It might seem like now is the worst time to get into the nat gas business, but that's not the case for newly public Spectra Energy. Do they know something we don't? CNBC’s Erin Burnett asked Paul Anderson, the company’s chairman.
Erin Burnett– How much has the weather hurt you?
Paul Anderson - Well, actually we are somewhat independent of the weather because our business is based on service, not the production and sale of natural gas. We store natural gas. We process it. We gather it. We distribute it - but we don’t actually produce it.
Erin Burnett – But if the weather is warm and people are demanding less you transport less and distribute less, don’t you?
Paul Anderson - We make our money on capacity charges. Our variable costs are covered by the rates on a usage basis. It’s somewhat like the cable companies, you don’t really care how much people watch television you care how many subscribers you have and that is the way our rates are set up. They are primarily focused on capacity.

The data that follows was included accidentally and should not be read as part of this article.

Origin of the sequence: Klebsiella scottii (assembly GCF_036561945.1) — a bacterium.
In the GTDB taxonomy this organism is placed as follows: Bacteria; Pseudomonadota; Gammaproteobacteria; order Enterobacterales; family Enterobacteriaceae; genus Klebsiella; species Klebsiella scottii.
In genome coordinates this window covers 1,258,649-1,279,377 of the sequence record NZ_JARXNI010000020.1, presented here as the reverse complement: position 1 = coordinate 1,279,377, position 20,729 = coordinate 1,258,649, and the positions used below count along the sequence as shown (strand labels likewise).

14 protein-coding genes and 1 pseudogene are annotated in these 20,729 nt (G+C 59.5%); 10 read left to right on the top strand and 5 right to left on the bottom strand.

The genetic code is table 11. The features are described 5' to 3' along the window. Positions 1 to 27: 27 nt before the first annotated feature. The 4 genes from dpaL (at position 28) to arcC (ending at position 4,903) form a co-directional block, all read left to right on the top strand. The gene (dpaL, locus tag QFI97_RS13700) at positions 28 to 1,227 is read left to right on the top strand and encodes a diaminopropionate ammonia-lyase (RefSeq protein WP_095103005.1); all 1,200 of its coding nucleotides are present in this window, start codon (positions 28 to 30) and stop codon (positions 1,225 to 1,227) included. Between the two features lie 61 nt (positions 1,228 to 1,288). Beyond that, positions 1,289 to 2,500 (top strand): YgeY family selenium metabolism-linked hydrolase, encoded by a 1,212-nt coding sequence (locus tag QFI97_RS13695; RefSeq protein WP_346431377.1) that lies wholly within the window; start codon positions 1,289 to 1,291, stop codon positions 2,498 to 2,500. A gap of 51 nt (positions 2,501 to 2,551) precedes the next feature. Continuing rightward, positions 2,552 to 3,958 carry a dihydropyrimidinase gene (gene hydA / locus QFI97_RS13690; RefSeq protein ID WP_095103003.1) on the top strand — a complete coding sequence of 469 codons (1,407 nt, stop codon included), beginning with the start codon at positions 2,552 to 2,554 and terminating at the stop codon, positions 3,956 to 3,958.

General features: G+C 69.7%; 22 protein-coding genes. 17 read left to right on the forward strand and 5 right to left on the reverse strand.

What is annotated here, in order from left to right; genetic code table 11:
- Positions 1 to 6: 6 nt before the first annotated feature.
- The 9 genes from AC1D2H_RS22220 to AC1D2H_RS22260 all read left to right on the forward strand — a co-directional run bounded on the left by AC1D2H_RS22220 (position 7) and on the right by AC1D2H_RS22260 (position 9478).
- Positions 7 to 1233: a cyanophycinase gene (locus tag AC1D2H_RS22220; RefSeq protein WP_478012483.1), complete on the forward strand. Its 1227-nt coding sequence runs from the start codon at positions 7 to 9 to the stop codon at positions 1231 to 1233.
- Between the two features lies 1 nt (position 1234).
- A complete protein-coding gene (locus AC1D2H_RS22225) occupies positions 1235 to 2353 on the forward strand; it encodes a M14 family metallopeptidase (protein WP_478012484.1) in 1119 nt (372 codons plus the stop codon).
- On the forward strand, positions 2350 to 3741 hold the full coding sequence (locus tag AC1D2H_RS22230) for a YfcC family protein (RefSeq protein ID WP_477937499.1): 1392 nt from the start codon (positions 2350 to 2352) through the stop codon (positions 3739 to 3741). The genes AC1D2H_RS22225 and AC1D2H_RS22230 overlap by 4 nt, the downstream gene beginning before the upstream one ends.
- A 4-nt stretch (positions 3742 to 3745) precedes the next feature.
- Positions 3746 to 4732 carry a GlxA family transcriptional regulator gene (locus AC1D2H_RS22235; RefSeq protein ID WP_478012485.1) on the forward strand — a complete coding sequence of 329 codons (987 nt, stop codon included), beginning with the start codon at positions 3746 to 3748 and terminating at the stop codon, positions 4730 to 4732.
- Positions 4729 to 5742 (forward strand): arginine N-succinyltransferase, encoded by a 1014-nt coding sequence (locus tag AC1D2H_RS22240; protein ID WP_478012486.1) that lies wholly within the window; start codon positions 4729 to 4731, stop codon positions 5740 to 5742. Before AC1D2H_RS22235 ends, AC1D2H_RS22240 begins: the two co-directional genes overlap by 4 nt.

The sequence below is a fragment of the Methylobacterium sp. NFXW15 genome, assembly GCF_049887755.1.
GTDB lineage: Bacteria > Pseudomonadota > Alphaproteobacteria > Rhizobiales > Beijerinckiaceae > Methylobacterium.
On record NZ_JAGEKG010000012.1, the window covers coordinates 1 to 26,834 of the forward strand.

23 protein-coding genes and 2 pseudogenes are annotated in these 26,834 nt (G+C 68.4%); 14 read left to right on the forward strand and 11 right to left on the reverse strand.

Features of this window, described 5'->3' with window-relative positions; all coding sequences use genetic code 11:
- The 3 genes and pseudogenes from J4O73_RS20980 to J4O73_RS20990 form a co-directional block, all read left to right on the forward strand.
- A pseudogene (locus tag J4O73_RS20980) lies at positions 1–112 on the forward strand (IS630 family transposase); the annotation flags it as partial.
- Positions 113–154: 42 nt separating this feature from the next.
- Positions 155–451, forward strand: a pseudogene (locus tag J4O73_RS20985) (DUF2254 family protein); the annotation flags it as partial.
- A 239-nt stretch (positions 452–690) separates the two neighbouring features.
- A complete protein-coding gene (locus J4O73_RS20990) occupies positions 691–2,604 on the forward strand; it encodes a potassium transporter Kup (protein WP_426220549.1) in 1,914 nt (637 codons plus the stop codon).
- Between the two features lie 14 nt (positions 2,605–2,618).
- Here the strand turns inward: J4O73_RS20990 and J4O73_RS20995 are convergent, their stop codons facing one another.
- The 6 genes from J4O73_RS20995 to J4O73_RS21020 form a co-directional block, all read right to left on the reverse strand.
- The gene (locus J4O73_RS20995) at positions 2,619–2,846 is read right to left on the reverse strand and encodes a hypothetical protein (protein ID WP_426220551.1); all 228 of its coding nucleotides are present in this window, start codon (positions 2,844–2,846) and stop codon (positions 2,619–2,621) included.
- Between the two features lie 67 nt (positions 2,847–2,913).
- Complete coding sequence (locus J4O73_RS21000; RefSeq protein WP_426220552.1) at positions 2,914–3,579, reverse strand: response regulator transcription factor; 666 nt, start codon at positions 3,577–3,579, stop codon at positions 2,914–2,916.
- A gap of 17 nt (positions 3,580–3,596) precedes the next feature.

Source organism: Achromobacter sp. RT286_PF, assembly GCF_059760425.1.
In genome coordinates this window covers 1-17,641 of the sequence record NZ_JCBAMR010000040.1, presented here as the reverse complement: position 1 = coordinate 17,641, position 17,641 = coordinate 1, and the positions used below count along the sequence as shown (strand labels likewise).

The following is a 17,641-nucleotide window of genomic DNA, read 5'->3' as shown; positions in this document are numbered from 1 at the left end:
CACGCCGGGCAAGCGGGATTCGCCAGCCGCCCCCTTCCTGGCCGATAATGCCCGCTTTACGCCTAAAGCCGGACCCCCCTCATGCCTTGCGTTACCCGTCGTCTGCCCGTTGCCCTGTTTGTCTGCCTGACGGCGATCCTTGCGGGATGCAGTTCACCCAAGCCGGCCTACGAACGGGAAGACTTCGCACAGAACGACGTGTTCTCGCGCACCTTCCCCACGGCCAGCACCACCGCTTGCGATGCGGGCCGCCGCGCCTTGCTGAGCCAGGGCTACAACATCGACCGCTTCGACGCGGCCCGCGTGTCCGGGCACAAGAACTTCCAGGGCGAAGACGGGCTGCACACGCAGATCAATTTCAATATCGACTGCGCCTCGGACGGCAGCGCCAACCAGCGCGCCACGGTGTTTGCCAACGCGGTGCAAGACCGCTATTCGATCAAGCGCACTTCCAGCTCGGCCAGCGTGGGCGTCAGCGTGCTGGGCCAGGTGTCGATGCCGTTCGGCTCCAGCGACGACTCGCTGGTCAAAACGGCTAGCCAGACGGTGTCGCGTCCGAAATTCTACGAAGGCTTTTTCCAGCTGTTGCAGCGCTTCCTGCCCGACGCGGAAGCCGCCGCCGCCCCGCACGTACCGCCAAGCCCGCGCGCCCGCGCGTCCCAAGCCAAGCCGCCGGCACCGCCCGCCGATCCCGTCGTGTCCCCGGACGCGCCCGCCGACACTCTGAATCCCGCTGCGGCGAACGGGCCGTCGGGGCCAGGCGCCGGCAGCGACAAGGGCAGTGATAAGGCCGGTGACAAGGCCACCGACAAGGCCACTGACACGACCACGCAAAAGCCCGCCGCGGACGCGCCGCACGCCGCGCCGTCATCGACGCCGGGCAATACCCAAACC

Erin Burnett – You’re saying you can continue to grow profits, even if you see a plunge in natural gas prices?
Paul Anderson - Certainly in the short term. The price of natural gas has very little to do with our profitability. In the long term the price of natural gas will obviously affect how much demand there is… but as far as the commodity impact in a given year, it is very minimal for us.
Erin Burnett – Is it your expectation that the price of natural gas will go down?
Paul Anderson - Our long term planning is based on natural gas prices in the range of $5 - $7. And you know there will be times when it spikes above that and drops below that, but that is the range we are using for our long range planning.